Small businesses face $2 billion cut from Covid-19 relief fund - KTVZSource: CNN Politics, by Katie Lobosco

Congress is considering taking back some of the money it authorized last year for a small business aid program in order to pay for new Covid-19 vaccines, testing and therapeutics.

The Biden administration asked Congress to provide more money weeks ago, warning that funds are needed to continue fighting Covid-19. But lawmakers have disagreed on how to pay for the request. Senate Republicans have insisted any new funding be fully offset by repurposing money from Covid-19 relief legislation that Congress previously passed.

A bipartisan deal reached in the Senate earlier this month would fully offset the $10 billion legislation by reallocating a variety of Covid-19 relief funds that were previously authorized by Congress but have not yet been spent.

A majority of those unspent funds were left over from programs that have already expired. But the deal also proposes taking about $2 billion from a $10 billion small business program that hasn’t disbursed any funds yet.

“There’s a big difference between funds that have not been used and funds that have yet to be deployed,” said Katie Kramer, vice president of the Council of Development Finance Agencies, a national association dedicated to supporting economic development.

The program in question, known as the State Small Business Credit Initiative, provides money to states to help create small business financing programs. It’s a long-term aid program that is meant to help small businesses have access to capital as the economy rebounds, instead of providing emergency grants and loans like other Covid-19 aid programs.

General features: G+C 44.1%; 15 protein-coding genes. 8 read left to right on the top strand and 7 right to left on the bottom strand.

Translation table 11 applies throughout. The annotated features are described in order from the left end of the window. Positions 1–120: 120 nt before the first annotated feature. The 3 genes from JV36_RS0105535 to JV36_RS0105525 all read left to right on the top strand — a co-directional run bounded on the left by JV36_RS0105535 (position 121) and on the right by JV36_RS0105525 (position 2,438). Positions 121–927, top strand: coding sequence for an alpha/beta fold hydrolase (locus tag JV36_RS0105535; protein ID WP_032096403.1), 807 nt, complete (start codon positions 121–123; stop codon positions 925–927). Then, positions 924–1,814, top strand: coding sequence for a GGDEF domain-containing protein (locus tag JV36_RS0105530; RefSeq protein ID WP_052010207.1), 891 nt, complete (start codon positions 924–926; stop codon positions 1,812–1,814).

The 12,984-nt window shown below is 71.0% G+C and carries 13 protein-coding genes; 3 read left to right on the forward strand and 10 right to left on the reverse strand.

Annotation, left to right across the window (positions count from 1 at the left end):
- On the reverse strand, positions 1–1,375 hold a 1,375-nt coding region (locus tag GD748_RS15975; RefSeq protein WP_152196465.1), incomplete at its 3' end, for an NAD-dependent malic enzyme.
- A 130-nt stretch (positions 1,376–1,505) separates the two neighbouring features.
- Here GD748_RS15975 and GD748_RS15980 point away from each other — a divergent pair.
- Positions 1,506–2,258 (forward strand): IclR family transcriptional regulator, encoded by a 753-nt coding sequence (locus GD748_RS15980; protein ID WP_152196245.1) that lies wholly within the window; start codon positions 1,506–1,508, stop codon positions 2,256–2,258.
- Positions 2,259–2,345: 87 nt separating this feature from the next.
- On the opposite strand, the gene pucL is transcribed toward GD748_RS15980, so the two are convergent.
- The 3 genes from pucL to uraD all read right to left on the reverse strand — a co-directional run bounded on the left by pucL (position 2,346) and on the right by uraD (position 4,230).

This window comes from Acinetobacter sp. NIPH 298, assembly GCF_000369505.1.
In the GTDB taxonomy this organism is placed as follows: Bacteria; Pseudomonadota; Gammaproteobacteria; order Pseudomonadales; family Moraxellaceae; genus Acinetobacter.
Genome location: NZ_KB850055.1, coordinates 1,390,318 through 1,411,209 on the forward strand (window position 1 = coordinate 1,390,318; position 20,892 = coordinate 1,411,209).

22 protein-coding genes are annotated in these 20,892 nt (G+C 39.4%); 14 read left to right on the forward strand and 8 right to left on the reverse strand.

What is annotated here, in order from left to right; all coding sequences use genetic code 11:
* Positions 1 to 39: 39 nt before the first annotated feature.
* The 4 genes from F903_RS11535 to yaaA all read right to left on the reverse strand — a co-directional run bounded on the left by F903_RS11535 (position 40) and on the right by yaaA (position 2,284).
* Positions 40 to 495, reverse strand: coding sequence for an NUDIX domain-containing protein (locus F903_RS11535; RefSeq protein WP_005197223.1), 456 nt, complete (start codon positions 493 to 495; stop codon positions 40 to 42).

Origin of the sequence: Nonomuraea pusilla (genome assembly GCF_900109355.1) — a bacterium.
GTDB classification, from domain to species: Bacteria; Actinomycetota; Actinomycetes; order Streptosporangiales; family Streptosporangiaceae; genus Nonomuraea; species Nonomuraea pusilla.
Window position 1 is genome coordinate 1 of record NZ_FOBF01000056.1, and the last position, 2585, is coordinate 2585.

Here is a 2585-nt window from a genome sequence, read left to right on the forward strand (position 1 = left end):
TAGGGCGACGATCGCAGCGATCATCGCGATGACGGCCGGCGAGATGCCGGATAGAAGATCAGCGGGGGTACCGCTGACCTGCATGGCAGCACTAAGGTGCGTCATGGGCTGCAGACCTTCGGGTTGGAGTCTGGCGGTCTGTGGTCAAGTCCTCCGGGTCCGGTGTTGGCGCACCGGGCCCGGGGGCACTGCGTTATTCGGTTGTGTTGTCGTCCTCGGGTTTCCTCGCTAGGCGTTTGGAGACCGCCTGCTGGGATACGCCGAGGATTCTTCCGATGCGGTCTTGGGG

Funding cut threat puts state plans on hold

After months of planning how best to use the money, the threat of the cut is putting states’ plans on ice.

Like many states, Oregon was ready to launch several small business financing programs as soon as it receives the money from the Treasury Department. If the funds are cut, it could mean big delays.

“The frustrating thing for us is that we’ve been engaging with communities for months, letting them know these resources are coming,” said John Saris, finance manager at Business Oregon, the state’s economic development agency.

He was expecting Oregon to receive more than $83 million, enough to potentially reach 1,000 businesses. But if Congress rescinds some of the money, the state could see a reduction by as much as $20 million, leaving it with resources to help just 700 small businesses.

“With these cuts, we will have to totally revamp our plans. Some programs might go away completely – that’s how dire this is,” Saris said.

The State Small Business Credit Initiative allows states to create a variety of financing programs for small businesses and startups emerging from the pandemic, including venture capital programs and loan guarantees to lenders, for example.

Governments are required to match some of the federal funds with private capital, and Treasury expects that the programs should generate small business lending and investment of at least 10 times the federal contribution amount.